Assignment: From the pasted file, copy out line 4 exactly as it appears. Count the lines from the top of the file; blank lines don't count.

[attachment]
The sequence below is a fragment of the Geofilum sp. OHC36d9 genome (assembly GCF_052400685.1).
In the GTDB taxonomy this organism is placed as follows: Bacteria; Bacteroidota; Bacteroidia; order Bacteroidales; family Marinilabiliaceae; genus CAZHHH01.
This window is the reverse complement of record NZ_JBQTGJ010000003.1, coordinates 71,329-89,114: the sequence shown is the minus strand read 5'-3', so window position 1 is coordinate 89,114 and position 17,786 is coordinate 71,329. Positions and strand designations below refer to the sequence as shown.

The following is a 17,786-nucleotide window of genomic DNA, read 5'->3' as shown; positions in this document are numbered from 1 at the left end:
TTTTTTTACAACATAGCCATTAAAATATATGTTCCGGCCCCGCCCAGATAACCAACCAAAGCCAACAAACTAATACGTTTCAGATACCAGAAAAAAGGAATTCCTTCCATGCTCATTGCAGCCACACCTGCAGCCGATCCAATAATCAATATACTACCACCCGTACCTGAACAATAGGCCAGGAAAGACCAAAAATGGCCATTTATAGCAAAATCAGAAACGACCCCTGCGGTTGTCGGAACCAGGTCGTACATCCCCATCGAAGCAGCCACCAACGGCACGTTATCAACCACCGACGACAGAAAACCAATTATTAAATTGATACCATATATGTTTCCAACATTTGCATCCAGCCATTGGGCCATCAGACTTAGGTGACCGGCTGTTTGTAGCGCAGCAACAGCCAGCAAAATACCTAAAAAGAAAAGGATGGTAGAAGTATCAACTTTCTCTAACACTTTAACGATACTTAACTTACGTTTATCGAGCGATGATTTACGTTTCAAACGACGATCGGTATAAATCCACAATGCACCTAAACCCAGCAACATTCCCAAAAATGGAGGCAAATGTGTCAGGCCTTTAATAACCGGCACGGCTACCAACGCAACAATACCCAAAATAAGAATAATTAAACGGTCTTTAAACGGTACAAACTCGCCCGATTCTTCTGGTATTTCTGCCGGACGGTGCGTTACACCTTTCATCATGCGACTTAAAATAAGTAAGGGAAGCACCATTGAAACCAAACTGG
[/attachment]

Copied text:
The following is a 17,786-nucleotide window of genomic DNA, read 5'->3' as shown; positions in this document are numbered from 1 at the left end: